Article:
Let us know what you think and join the conversation at the bottom of this article.
The decking has been a lifeline for many pubs and cafes when restrictions drastically cut the numbers allowed to sit indoors.
But planners say the structures are not in keeping with the character of the area and would have a detrimental effect on the World Heritage Site as well as being a potential nuisance to residents.
A report from officials recommended refusal of the applications for 11 seating areas at various sites in the two streets, all but one of which are already there.
But the report noted the Scottish Government had urged a relaxed attitude on planning enforcement until September 2022 and a report on temporary structures was due for consideration at the planning committee next month.
Some councillors questioned why the applications were being considered ahead of that discussion and why temporary permission should not be granted.
But officials argued the nature of Covid meant it was difficult to predict when the decking would no longer be necessary and even granting temporary permission could mean it was still allowed when the need had passed, whereas if the applications were refused the council had more flexibility to react to changing circumstances and decide when to close the structures.
Lib Dem councillor Hal Osler said it sent a confusing message to refuse permission but do nothing about it and then revisit the issue in February.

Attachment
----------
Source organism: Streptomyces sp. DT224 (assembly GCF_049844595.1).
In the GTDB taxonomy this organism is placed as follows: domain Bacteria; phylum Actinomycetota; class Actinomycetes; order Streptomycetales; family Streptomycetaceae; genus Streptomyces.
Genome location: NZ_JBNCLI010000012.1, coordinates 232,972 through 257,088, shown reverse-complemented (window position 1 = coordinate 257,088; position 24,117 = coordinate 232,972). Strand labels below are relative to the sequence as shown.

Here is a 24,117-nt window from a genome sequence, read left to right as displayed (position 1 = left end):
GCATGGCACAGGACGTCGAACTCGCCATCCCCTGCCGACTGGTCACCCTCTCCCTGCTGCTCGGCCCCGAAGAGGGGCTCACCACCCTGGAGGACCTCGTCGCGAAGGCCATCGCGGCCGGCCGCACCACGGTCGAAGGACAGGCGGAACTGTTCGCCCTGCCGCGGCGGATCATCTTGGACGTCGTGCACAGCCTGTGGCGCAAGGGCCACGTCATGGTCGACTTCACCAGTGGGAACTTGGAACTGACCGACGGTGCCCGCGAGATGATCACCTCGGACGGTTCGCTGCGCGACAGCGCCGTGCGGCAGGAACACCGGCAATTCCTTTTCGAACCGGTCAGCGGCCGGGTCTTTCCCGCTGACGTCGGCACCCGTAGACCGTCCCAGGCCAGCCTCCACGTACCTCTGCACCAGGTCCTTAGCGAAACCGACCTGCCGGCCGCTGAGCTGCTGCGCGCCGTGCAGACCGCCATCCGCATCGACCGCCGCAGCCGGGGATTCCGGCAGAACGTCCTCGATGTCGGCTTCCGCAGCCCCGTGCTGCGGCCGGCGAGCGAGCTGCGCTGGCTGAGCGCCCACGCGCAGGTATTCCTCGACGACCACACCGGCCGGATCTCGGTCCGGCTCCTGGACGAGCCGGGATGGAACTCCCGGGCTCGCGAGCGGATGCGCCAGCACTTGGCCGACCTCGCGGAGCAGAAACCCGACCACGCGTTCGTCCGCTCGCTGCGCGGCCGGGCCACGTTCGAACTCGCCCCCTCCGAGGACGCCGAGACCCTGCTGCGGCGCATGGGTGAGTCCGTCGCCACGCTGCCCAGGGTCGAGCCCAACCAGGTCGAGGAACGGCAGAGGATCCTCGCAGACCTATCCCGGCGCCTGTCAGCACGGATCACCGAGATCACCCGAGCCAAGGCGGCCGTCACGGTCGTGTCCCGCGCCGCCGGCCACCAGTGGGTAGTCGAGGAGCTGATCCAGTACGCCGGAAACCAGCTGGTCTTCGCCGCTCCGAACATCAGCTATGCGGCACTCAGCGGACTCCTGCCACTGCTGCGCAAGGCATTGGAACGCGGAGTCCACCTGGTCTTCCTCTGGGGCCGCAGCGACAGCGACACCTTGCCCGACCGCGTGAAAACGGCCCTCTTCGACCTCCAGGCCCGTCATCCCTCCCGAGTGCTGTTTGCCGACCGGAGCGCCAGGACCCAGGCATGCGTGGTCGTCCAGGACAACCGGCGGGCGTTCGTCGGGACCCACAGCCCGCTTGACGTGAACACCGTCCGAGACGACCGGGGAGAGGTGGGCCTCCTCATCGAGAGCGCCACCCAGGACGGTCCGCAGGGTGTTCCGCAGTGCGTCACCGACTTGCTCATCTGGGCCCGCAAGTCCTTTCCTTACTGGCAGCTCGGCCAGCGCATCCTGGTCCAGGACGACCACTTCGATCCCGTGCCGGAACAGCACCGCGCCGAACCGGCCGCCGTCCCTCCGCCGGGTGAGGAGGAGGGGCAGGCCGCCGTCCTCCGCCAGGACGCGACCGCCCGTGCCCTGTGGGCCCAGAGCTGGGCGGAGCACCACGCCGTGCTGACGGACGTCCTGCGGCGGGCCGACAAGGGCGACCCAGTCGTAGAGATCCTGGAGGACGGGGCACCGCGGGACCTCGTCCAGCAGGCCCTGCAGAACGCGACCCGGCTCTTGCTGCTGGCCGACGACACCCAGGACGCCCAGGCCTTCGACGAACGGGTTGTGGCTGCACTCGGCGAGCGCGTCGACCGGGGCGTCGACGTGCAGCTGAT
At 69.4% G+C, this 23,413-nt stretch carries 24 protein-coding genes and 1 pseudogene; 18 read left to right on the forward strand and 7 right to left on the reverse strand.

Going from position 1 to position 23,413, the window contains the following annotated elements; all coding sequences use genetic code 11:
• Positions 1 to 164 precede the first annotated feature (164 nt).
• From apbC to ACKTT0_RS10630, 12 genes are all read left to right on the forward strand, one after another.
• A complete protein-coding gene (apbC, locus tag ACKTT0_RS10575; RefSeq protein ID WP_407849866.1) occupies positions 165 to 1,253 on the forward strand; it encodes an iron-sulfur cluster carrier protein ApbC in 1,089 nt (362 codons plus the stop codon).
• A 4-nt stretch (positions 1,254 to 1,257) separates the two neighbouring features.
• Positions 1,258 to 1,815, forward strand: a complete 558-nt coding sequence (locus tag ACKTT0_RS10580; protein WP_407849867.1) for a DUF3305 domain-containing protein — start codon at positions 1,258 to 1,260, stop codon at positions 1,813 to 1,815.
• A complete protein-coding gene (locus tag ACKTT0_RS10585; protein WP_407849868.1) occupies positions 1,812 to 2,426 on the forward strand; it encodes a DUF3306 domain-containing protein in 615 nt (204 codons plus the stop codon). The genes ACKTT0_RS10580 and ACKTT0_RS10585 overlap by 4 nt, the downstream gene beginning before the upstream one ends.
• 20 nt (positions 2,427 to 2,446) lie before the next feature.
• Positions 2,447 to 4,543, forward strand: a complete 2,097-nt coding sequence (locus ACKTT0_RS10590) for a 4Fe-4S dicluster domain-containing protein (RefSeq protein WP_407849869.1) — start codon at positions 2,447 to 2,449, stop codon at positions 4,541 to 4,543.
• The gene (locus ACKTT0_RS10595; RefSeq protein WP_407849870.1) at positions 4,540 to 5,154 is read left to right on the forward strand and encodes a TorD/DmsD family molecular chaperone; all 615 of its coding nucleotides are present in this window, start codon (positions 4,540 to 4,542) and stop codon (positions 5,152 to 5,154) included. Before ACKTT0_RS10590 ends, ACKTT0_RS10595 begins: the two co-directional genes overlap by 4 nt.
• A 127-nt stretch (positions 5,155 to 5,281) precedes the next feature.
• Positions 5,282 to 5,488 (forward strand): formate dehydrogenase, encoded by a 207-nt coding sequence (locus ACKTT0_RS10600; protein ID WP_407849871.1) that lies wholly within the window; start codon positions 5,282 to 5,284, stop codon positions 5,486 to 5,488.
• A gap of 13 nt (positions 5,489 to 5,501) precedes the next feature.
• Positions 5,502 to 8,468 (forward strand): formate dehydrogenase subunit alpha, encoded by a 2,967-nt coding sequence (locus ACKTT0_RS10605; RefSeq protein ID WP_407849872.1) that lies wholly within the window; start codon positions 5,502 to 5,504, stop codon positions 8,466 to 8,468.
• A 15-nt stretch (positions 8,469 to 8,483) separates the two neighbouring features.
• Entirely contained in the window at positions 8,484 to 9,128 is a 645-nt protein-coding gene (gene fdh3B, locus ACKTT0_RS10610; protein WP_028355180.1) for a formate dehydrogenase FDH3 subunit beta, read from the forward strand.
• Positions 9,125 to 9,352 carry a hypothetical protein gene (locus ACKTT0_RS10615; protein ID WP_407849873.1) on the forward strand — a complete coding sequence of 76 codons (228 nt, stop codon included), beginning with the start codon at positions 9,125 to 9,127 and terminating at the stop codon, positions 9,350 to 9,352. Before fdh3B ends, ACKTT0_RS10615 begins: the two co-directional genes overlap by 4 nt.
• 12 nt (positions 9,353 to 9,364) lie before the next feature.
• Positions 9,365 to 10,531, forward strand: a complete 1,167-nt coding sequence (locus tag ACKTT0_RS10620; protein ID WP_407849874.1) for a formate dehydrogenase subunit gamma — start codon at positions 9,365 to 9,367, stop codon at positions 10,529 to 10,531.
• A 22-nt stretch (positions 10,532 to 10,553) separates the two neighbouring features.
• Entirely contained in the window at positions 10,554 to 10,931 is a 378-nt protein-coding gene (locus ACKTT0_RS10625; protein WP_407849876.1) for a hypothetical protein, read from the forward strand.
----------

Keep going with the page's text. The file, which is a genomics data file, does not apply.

And the Greens’ Chas Booth agreed. "We’re dealing with these things the wrong way round.”
He continued: “I think these do clearly have an impact on the World Heritage Site, but for me a fundamental question is whether granting a temporary permission would allow us to acknowledge the very significant impact the Covid pandemic has had on some of these businesses. We’re not out of the woods yet, we’re not out of the restrictions and it has been extremely difficult for some of these businesses.”
Tory councillor Joanna Mowat said the question was whether the structures caused harm in a World Heritage Site. “If you agree with that then we have to refuse them. If we give any sort of permission, temporary or otherwise, it is quite difficult to repel that at a later date.”
And SNP committee convener Neil Gardiner said: “We’re being asked to make a planning decision on whether these structures are acceptable or not and in my view they’re not. But we are in a worldwide pandemic and that’s the reason why the enforcement needs to be considered separately, to align with the needs of these businesses and the public.”
The rejected applications were for decked outdoor seating areas at: Ecco Vino, 19 Cockburn Street; Coffee 'N More, 34 Cockburn Street; The Wall, 45 Cockburn Street; La Locanda, 61 Cockburn Street; Laila's Bistro, 63 Cockburn Street; The Scotsman’s Lounge, 73 Cockburn Street; Scran, 8-10 North Bridge Arcade; Whiski Bar and Restaurant, 119 High Street; The Clam Shell, 148 High Street; and Gordon's Trattoria, 231 High Street.